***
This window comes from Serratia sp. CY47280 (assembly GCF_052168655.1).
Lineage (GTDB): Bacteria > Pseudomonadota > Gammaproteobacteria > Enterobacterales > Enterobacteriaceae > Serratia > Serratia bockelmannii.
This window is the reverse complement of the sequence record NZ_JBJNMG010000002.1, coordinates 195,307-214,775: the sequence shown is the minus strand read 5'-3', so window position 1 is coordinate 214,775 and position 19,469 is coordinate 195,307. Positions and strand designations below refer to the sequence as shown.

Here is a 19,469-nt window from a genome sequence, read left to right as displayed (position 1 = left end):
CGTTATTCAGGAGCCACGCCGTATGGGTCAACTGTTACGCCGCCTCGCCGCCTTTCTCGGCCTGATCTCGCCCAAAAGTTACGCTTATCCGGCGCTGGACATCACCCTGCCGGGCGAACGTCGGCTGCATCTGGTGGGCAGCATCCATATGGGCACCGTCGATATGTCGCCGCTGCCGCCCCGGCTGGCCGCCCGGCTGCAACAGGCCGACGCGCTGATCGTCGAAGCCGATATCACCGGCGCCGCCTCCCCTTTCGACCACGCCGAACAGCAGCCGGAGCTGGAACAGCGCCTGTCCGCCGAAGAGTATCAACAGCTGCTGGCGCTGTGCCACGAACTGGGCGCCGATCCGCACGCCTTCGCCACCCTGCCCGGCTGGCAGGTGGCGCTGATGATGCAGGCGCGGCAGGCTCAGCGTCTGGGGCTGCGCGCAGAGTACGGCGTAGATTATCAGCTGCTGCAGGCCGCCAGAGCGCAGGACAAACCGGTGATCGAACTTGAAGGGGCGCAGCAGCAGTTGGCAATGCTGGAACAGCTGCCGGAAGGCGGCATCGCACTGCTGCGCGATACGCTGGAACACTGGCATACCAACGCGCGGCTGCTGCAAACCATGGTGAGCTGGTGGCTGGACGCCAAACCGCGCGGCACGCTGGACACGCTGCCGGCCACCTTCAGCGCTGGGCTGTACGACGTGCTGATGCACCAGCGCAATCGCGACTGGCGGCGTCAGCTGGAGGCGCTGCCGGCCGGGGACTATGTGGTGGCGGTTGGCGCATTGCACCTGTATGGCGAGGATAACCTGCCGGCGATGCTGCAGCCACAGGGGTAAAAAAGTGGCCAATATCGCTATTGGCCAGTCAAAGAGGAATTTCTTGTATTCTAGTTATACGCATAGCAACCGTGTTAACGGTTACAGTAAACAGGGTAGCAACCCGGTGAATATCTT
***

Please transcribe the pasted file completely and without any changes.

This window comes from Serratia sp. CY47280 (assembly GCF_052168655.1).
Lineage (GTDB): Bacteria > Pseudomonadota > Gammaproteobacteria > Enterobacterales > Enterobacteriaceae > Serratia > Serratia bockelmannii.
This window is the reverse complement of the sequence record NZ_JBJNMG010000002.1, coordinates 195,307-214,775: the sequence shown is the minus strand read 5'-3', so window position 1 is coordinate 214,775 and position 19,469 is coordinate 195,307. Positions and strand designations below refer to the sequence as shown.

Here is a 19,469-nt window from a genome sequence, read left to right as displayed (position 1 = left end):
CGTTATTCAGGAGCCACGCCGTATGGGTCAACTGTTACGCCGCCTCGCCGCCTTTCTCGGCCTGATCTCGCCCAAAAGTTACGCTTATCCGGCGCTGGACATCACCCTGCCGGGCGAACGTCGGCTGCATCTGGTGGGCAGCATCCATATGGGCACCGTCGATATGTCGCCGCTGCCGCCCCGGCTGGCCGCCCGGCTGCAACAGGCCGACGCGCTGATCGTCGAAGCCGATATCACCGGCGCCGCCTCCCCTTTCGACCACGCCGAACAGCAGCCGGAGCTGGAACAGCGCCTGTCCGCCGAAGAGTATCAACAGCTGCTGGCGCTGTGCCACGAACTGGGCGCCGATCCGCACGCCTTCGCCACCCTGCCCGGCTGGCAGGTGGCGCTGATGATGCAGGCGCGGCAGGCTCAGCGTCTGGGGCTGCGCGCAGAGTACGGCGTAGATTATCAGCTGCTGCAGGCCGCCAGAGCGCAGGACAAACCGGTGATCGAACTTGAAGGGGCGCAGCAGCAGTTGGCAATGCTGGAACAGCTGCCGGAAGGCGGCATCGCACTGCTGCGCGATACGCTGGAACACTGGCATACCAACGCGCGGCTGCTGCAAACCATGGTGAGCTGGTGGCTGGACGCCAAACCGCGCGGCACGCTGGACACGCTGCCGGCCACCTTCAGCGCTGGGCTGTACGACGTGCTGATGCACCAGCGCAATCGCGACTGGCGGCGTCAGCTGGAGGCGCTGCCGGCCGGGGACTATGTGGTGGCGGTTGGCGCATTGCACCTGTATGGCGAGGATAACCTGCCGGCGATGCTGCAGCCACAGGGGTAAAAAAGTGGCCAATATCGCTATTGGCCAGTCAAAGAGGAATTTCTTGTATTCTAGTTATACGCATAGCAACCGTGTTAACGGTTACAGTAAACAGGGTAGCAACCCGGTGAATATCTT